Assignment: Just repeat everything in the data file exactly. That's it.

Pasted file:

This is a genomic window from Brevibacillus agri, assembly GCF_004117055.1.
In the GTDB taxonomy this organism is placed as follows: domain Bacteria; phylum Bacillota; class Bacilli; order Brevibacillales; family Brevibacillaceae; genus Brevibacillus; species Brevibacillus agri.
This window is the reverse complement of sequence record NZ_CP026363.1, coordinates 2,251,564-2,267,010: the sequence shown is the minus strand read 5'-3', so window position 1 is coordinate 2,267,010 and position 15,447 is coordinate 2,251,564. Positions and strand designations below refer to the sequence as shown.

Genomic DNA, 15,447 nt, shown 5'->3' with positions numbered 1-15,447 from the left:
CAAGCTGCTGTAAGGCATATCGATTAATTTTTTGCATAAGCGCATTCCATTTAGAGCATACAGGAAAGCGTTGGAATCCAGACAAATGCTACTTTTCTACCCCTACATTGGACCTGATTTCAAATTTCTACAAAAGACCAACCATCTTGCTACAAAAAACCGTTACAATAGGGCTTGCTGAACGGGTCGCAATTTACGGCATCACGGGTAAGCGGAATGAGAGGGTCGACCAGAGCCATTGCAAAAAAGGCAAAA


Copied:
This is a genomic window from Brevibacillus agri, assembly GCF_004117055.1.
In the GTDB taxonomy this organism is placed as follows: domain Bacteria; phylum Bacillota; class Bacilli; order Brevibacillales; family Brevibacillaceae; genus Brevibacillus; species Brevibacillus agri.
This window is the reverse complement of sequence record NZ_CP026363.1, coordinates 2,251,564-2,267,010: the sequence shown is the minus strand read 5'-3', so window position 1 is coordinate 2,267,010 and position 15,447 is coordinate 2,251,564. Positions and strand designations below refer to the sequence as shown.

Genomic DNA, 15,447 nt, shown 5'->3' with positions numbered 1-15,447 from the left:
CAAGCTGCTGTAAGGCATATCGATTAATTTTTTGCATAAGCGCATTCCATTTAGAGCATACAGGAAAGCGTTGGAATCCAGACAAATGCTACTTTTCTACCCCTACATTGGACCTGATTTCAAATTTCTACAAAAGACCAACCATCTTGCTACAAAAAACCGTTACAATAGGGCTTGCTGAACGGGTCGCAATTTACGGCATCACGGGTAAGCGGAATGAGAGGGTCGACCAGAGCCATTGCAAAAAAGGCAAAA